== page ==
Christmas tends to bring out a ‘born again’ impulse in publishers. Or an uncharacteristic belief that if a book’s worth issuing once it’s worth issuing twice (or more), especially in another guise. Evans have extracted Anita Ganeri’s simple account of the birth of Jesus from their earlier Christian Stories, dressed up with some realistic and glowingly lit paintings by Rachael Phillips, for The Christmas Story: aimed at small children, both text and illustrations are conventional – would Middle Eastern shepherds have seen their ‘beautiful’ angels as curly-locked blonds? – and slightly boring like its recipe (‘Christmas’ biscuits if you use the right cutters). Not stopping there, however, they also offer it in huge format, The Christmas Story Big Book, perfect for nursery and reception classes were it not for its equally huge price (cheap at 20 viewers a copy?) Dipping back almost 40 years, Egmont reissue Dick Bruna’s retelling of the same story, The Christmas Book, in a nicely produced paperback (15cms deep by 29 wide) with, of course, his own inimitable illustrations straight out of an infant-school nativity play. But because of the little press-out cast and stable it’s not suitable for under-threes, we’re told – exactly its audience, I would have thought. Jean de Brunhoff’s Babar and Father Christmas is 20 years older even than that, and has been reissued several times, but its story of King Babar’s adventurous search for Father Christmas and giving him a rest-cure in the sun is as jovial as ever. It’s in the splendid large format of the original, although I doubt its ‘joined up’ handwritten text will be as appealing to today’s children.
Going in the other direction – with mini-hardback editions – are some welcome reissues of more recent favourites. In a brilliant partnership of writer and artist, Hilary McKay and Amanda Harvey tell of the bewilderment, disappointment, building excitement and eventual joy as two three-year-olds (Bella and her cat Black Jack) gradually get the hang of the first Christmas they’re properly aware of. Touching, witty and astute, Was That Christmas? is a lovingly realistic portrait of a first family Christmas (but, again, I wish it wasn’t compulsory to make snow fall in fictional Christmases).
Mick Inkpen, every toddler’s comfort and friend, returns with Kipper’s Christmas Eve in small format, giving his readers that great feeling of knowing superiority when Kipper’s baby cousin Arnold is the only one to spot the Christmas Tree Mouse. Clean, fresh drawings, simple, funny story: works every time. The Christmas Mystery, by Jostein Gaarder of Sophie’s World fame and translated by Elizabeth Rokkan, is smaller in the sense of being abridged, and may well be the better for it. Sarah Gibb delicately decorates it with semi-silhouettes, reminiscent of Pieñkowski, which echo the advent calendar motif and the repetitive accumulation of characters as each day’s door opens. Its simple, pure style and 24 tiny chapters belie the typically intricate and puzzling story within a story within a story, and there’s an undeniable didacticism about it, but the overall effect remains of a fairytale enchantment shining in a modern world. Wistfully captivating.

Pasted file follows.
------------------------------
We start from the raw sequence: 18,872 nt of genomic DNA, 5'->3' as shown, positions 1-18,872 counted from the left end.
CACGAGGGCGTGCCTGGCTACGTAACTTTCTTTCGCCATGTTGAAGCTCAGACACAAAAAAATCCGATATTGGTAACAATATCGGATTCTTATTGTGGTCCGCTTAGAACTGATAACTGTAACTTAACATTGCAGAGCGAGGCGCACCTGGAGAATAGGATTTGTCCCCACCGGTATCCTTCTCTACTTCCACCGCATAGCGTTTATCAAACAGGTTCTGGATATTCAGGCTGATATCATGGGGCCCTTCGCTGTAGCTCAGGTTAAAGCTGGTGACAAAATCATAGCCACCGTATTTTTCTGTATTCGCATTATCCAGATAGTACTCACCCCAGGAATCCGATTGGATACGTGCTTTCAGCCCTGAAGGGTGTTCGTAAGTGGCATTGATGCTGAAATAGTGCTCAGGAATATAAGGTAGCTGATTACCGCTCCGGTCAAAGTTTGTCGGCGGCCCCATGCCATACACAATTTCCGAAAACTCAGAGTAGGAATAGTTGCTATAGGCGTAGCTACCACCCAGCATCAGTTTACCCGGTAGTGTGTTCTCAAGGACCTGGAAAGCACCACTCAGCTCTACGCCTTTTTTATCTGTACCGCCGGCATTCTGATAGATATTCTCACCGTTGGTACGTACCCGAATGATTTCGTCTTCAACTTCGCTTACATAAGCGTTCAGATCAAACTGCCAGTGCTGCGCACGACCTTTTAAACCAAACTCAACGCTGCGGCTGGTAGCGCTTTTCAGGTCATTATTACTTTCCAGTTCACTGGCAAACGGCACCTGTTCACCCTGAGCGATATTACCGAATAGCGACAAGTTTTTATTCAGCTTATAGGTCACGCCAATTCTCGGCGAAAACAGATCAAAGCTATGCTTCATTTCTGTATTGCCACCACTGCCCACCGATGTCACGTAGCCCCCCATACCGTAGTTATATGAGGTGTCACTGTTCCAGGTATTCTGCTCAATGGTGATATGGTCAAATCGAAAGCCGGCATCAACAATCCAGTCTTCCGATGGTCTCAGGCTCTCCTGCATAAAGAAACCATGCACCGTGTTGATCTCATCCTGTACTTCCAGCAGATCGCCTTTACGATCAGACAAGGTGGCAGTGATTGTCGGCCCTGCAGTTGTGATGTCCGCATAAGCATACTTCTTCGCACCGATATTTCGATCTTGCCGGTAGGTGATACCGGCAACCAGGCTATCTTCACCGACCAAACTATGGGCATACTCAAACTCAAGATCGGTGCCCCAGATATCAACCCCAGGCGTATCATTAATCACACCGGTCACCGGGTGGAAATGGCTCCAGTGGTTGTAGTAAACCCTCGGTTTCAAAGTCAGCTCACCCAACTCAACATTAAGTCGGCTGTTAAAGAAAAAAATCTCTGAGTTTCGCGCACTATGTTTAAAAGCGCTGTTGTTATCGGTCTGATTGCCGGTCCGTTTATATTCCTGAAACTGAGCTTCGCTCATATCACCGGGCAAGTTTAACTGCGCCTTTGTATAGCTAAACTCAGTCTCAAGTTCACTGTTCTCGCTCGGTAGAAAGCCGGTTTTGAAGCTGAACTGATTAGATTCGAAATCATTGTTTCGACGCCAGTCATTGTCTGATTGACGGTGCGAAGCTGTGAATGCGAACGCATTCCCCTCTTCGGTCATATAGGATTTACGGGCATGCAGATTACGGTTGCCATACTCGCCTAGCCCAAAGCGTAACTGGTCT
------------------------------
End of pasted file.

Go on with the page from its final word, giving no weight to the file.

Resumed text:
And finally there’s The Christmas Miracle of Jonathan Toomey in smaller format, trailing its multitudinous awards. The name Susan Wojciechowski may not be as familiar as P J Lynch, but her story is cunningly told, with its distant New England setting, its repetitions, its slow thawing of an almost-Scrooge figure, its use of the traditional nativity picture, its lovably perky wee boy. And its satisfyingly predictable glorious ending. It forms the essential basis for Lynch’s visual narrative, told in his formidable style of heightened photographic realism, with its light and shadows, rich in colour and expression. Here is the classic Christmas book, the very same lump-in-the-throat pleasure, no matter how often you read it or how hard you try to dismiss it as sentimental emotion-tweaking, as Dickens gave us.
Stephanie Nettell is a critic, author and journalist on children’s books.
Twelve Days of Christmas, Rachel Griffin, Barefoot, 1 84148 938 7, £10.99 hbk inc. CD
Babushka, retold by Sandra Ann Horn, ill. Sophie Fatus, Barefoot, 1 84148 352 4, £10.99 hbk
A Child’s Book of Faeries, collected and retold by Tanya Robyn Batt, ill. Gail Newey, Barefoot, 1 84148 953 0, £12.99 hbk
Harriet and the Little Fat Fairy, Deborah Inkpen, Hodder, 0 340 85417 0, £9.99 hbk, 0 340 85418 9, £4.99 pbk
Mouse’s First Christmas, Lauren Thompson, ill. Buket Erdogan, Simon & Schuster, 0 689 83690 2, £5.99 board
Herbie’s Secret Santa, Petra Mathers, Simon & Schuster, 0 689 83615 5, £8.99 hbk
A Perfect Day For It, Jan Fearnley, Egmont, 0 434 80786 9, £9.99 hbk, 1 4052 0176 2, £4.99 pbk
The Christmas Story, Anita Ganeri, ill. Rachael Phillips, Evans, 0 237 52468 6, £4.99
The Christmas Story Big Book, Anita Ganeri, ill. Rachael Phillips, Evans, 0 237 52359 0, £17.99 pbk
The Christmas Book, Dick Bruna, Egmont, 0 7497 3821 9, £4.99 pbk
Babar and Father Christmas, Jean de Brunhoff, Methuen, 0 416 15392 5, £15.99 hbk
Was That Christmas?, Hilary McKay, ill. Amanda Harvey, Hodder, 0 340 86626 8, £6.99 hbk
Kipper’s Christmas Eve, Mick Inkpen, Hodder, 0 340 86627 6, £6.99 hbk
The Christmas Mystery, Jostein Gaarder, trans. Elizabeth Rokkan, ill. Sarah Gibb, Orion, 1 84255 050 0, £12.99 hbk
The Christmas Miracle of Jonathan Toomey, Susan Wojciechowski, ill. P J Lynch, Walker, 0 7445 4007 0, £9.99 hbk, 0 7445 5402 0, £5.99 pbk, 0 7445 9631 9, £7.99 small format gift edition